“It seemed so far away, it felt so distant, that virus somewhere in China. And then, all of a sudden it was a few kilometers away. “
My name is Priscilla, I am 25 years old and for my study I’m living in Pavia, for 5 years already. Pavia is a small town in Lombardy, Italy. It happened to be that Lombardy became thé centre of the COVID virus outbreak. Life here drastically changed, in a short amount of time.
At the end of February the first cases were reported, universities and schools closed, people were advised to work from home as much as possible, but besides that life just kept going on as it normally would. Meanwhile were two months in, and everything is completely shut down. Learning institutions are still closed, there are online classes, online exams. Some students even graduate via Skype. All the shops are closed, same as banks, post offices, bars and restaurants. Some supermarkets are still open, but there are enormous waiting queues and when it’s finally your turn, there’s barely anything left. People are fighting (properly with 1 meter distance between them) on who gets to take the last toilet paper home. Anyone who wants to go outside, must have a good excuse when they are being stopped by the police. The cops and the army are supervising and controlling the streets. You are allowed to do the groceries two times a week not more, and only one family member. Activities such as going for a run or a bike ride are not allowed anymore, anyone who goes outside must wear gloves and a face mask. Restrictions that are very much needed, because of the tremendous amount of deceased. Hospitals are overcrowded, at the IC there’s a selection of people with the highest survival rate, the rest of them is being send home to pass away. Morgues are so packed that corpses are being taken out of the ‘Red Zone’ by the army, to cities where there’s still some space. Burials are being held without family members, with no funeral, like a mass process.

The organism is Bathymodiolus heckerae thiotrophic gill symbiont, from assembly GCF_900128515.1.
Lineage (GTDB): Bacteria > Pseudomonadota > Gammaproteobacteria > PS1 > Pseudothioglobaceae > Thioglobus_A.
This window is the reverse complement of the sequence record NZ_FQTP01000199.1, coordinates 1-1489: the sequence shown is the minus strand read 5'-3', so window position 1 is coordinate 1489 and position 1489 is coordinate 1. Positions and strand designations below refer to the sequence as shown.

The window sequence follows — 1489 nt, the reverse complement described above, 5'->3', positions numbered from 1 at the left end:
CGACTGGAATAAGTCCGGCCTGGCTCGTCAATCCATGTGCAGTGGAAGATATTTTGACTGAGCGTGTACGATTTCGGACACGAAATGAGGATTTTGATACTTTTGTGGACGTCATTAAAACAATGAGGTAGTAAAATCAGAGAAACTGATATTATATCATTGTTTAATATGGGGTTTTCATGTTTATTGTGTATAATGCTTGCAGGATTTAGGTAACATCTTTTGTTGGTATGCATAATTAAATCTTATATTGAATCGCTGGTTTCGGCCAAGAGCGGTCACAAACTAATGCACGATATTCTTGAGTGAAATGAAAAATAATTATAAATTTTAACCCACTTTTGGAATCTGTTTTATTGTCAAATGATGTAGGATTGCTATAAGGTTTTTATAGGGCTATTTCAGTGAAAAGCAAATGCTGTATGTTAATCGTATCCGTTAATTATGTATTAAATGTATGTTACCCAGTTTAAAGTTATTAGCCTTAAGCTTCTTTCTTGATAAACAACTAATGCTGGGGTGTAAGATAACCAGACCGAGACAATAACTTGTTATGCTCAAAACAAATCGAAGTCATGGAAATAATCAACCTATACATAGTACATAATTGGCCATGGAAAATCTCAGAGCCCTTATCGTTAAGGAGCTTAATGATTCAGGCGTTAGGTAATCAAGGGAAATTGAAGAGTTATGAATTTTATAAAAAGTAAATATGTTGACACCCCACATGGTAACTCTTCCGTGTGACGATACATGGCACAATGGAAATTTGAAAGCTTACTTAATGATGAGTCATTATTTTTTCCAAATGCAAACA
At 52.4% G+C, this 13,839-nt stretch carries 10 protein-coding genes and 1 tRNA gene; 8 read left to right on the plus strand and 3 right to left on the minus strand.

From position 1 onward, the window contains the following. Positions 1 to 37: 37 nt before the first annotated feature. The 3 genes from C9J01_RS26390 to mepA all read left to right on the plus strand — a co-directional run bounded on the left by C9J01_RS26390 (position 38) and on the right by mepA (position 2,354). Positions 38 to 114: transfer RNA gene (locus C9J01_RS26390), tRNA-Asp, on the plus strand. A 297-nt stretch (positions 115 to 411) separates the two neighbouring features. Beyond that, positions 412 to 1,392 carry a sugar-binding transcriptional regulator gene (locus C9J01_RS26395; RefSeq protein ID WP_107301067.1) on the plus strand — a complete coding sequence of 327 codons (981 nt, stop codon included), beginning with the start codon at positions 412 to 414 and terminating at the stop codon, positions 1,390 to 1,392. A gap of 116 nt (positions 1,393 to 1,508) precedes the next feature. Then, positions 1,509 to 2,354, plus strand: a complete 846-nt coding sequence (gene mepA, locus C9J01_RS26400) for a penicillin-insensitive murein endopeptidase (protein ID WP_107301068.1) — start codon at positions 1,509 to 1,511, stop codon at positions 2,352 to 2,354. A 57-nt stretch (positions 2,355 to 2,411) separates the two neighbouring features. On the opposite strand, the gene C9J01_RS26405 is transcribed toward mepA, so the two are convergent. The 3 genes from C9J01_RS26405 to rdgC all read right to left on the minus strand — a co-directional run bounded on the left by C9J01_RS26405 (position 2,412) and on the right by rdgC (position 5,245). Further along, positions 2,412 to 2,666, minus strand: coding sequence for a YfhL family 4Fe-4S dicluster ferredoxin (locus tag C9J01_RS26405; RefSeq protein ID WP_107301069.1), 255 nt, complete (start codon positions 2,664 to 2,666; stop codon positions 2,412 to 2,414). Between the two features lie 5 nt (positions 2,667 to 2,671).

Luckily, there’s not only horrifying news. Many of us are working to stay connected with others. For example, many Italians go out on their balconies every night, to sing together. That’s guaranteed for the occasional goosebump, teary-eyed moments. Everything seems so unreal, but it is, indeed very much reality. A reality that presumably will last a couple more weeks. The Italian government has announced that the restrictions will not be lifted till at least the 3rd of May. This is the third time that the date is shifted, I doubt that this will be the last time. For the time being and a few weeks after that, my life exists out of sunbathing on the balcony, relaxing spa treatments in my bathroom and culinary takeaway pizza’s on the couch.
However, I’m sure there’s something positive to learn from all of this. Maybe it is necessary to be bored to death for a while, to come to the realisation how happy we are with the standard activities from our day to day life. To utterly enjoy our days off, the weekend and the people we spend our time with.
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